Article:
Rather than limiting his judgment, a sensitive and catholic political intelligence simply added greater depth and perspicacity to Bryden's reviews. To understand many new plays in Britain at the end of the 1960s, such a perspective was essential. I can't imagine a review of Charles Wood's H which did not factor in awareness of the impact of declining empire on Britains' self-conception (also revealed in an earlier review of Sir Laurence Olivier). All the same, for Bryden to praise a left-leaning play there had to be more than eloquent anger in the work: there had to be a felicitous theatrical idea and a complex -- not reductionist -- message.
Bryden's 'style' was often to muse on a performance or play and the experience of being party to the presentation on that particular evening. And he looked for a moment, an image, a scene or a theatrical 'through line' which could focus the experience of it. What a journalist -- which after all Bryden had been with the BBC foreign service -- would call the story's "hook". This served not only as a means of structuring his review for the reader, but also as a way of ordering for himself the experience of the performance. As an approach to criticism, though, it is the antithesis both of the Canadian arts-criticism-as-reportage school and of the neo-intellectual performance deconstuctionism of arts journals. Bryden started from the event and moved to the idea underlying the play or performance.
One of the more revealing comments about what Bryden saw as the pleasures of being a drama critic comes in a review of Natalia Ginzburg's The Advertisement:
"Those good olds we always hear about, before the theatre became the sick man of the arts, were also the golden age in which new plays were sufficiently few and far between that critics had time to revisit old ones, reaching second thoughts about texts, and new insights into performances. Give me any day the disease whose symptom is 200 fevered first nights a year." (November 10, 1968)
It is coming face-to-face with the astonishing and the unique that is both the pleasure and the challenge of criticism. Bryden talked in some of our meetings about having been motivated by some intent to unseat British society's self-comfort. This higher public purpose is evident in his reviews, but by no means over-burdens them. His great pleasure was in finding that he and the audience had been offered a play or interpretation of a play that shed some light on human motives or on the art of the artist.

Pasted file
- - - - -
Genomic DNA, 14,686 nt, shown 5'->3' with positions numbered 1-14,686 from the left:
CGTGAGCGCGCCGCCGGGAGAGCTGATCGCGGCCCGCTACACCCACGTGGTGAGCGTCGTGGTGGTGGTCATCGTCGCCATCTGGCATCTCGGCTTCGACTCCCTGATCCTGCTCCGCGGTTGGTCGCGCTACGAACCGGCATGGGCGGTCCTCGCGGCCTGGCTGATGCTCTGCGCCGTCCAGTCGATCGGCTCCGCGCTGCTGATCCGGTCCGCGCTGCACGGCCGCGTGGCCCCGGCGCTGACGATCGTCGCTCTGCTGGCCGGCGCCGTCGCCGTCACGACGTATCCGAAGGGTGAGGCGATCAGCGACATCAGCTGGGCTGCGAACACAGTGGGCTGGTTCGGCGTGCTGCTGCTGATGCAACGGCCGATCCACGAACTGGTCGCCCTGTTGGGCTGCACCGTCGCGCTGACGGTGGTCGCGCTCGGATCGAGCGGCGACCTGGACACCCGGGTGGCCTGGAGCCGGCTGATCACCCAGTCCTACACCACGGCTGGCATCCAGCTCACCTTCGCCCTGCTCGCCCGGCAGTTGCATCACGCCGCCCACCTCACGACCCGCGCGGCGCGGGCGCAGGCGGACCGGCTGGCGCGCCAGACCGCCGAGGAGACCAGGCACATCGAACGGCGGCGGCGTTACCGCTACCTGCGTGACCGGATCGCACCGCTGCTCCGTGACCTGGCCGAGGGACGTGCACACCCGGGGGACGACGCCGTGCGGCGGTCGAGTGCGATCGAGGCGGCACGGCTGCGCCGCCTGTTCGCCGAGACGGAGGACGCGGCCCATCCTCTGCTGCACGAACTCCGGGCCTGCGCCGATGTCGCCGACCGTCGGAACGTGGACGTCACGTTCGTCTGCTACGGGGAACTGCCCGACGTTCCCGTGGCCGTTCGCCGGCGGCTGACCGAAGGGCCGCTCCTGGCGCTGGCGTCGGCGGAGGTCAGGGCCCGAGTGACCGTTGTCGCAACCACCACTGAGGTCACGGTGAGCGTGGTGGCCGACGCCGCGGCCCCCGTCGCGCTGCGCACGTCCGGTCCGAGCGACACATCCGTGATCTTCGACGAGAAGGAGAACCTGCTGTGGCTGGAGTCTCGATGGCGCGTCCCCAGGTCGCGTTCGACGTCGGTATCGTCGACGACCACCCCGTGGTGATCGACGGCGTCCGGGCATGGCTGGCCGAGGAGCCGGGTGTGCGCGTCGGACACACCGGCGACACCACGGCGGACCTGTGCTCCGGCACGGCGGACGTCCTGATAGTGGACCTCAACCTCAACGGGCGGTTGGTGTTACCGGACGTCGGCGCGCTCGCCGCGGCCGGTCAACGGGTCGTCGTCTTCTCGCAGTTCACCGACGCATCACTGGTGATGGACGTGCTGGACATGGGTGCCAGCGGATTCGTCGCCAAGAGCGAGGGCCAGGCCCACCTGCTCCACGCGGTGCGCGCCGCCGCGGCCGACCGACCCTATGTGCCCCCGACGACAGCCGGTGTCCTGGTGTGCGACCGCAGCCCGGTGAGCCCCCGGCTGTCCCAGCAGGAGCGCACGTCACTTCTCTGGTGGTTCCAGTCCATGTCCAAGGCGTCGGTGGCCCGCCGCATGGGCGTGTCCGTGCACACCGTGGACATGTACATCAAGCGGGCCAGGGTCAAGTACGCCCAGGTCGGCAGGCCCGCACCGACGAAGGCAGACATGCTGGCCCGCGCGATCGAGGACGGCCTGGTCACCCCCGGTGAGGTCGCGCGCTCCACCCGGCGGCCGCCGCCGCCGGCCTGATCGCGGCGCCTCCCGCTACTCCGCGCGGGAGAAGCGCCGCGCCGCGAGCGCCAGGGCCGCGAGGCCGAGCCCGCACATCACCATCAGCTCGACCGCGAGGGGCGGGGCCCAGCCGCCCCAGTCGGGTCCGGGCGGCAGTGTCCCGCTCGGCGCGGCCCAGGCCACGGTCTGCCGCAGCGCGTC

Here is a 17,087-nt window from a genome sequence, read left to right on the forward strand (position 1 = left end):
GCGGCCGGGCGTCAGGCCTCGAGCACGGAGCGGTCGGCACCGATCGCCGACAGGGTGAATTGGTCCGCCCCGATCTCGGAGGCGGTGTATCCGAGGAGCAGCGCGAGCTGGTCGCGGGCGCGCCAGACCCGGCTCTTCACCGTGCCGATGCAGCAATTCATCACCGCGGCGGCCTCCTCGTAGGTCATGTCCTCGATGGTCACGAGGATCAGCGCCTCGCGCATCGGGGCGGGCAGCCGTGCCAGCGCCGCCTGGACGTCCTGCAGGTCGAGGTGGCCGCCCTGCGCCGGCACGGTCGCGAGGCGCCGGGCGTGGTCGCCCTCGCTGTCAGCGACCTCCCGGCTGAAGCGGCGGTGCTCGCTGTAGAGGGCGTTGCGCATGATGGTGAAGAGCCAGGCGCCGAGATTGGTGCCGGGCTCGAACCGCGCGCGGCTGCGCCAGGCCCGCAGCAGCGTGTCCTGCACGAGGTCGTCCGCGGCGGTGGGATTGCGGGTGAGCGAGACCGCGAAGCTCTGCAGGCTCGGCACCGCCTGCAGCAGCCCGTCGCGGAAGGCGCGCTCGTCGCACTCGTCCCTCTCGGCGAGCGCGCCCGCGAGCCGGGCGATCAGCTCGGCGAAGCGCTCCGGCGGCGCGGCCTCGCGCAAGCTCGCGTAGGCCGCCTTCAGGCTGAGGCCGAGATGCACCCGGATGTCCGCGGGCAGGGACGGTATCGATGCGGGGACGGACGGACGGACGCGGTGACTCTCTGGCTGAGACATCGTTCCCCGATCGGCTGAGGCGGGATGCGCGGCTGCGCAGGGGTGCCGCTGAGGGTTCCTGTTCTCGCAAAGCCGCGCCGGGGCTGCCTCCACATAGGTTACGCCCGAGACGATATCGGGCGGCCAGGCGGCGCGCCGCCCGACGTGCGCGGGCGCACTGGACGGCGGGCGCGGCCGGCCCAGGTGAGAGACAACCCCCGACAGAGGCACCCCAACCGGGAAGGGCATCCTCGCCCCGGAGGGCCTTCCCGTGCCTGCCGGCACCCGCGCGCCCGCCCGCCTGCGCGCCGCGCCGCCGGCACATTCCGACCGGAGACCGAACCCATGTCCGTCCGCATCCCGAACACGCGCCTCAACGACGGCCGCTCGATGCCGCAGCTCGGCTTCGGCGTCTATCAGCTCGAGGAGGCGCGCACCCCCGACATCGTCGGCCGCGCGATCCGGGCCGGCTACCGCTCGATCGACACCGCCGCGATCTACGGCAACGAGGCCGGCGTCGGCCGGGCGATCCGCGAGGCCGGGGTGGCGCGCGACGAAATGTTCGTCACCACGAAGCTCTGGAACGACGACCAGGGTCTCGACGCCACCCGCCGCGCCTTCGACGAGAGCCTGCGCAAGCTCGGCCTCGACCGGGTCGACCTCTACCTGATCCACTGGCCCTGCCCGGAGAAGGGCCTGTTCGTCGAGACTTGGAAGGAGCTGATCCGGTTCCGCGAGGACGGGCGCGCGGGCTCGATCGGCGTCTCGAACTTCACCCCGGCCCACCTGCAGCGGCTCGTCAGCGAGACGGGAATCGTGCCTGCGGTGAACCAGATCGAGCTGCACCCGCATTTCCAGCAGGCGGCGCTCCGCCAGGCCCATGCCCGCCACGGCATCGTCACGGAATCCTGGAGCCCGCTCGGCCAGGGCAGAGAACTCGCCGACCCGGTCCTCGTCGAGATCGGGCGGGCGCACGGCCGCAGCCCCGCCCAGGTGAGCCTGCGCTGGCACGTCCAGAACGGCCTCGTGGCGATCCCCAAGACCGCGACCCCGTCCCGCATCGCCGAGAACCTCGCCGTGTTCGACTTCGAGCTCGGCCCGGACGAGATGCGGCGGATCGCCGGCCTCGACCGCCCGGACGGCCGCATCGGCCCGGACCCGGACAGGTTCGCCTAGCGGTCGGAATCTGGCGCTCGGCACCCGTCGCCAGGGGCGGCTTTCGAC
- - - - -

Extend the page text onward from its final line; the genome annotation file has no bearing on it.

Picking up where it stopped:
Bryden was special among his contemporaries in American, British and Canadian drama criticism in taking immense satisfaction in having been shown something different, either about the world or the theatre or some other art form. He may have had dramatic axes to grind -- interpretation for interpretation's sake, deliberate lack of clarity, patronizing ideas, for example -- but he was willing to put them aside if the total theatre experience was revealing of something of value to the audience.
For a critic so engaged by ideas, by interpertation and by experience, he was by no means a slave to language, to felicitous expresssion, even while recognizing language as the "most completely dramatically expressive action of which human beings are capable." In a review of D.H. Lawrence's A Collier's Friday Night, Bryden considers why literary men and women are usually unsuccessful in their efforts at drama (primarily "because of their preoccupation with endings.") In doing so, he evidence giving to each element of theatre its proper place:
"But in the theatre a playwright can't afford to subordinate too obviously events of a play to what will happen at the final curtain. He can't rely on making then interesting by knowing wither they tend. They have to hold the audience from moment to moment, to be interesting in themsleves. Too much form can drain the life from a play."
There is no denying Bryden felt most comfortable dealing with text and the idea behind a production. Yet he was always and unerringly able to find and explain the experiential soul of a production -- for the audience at least, if not necessarily for the playwright, director or actors who created it. But this attention to the soul of a drama -- sometimes to the exclusion of the limbs -- does tend to make his reviews incomplete as theatre hisotry.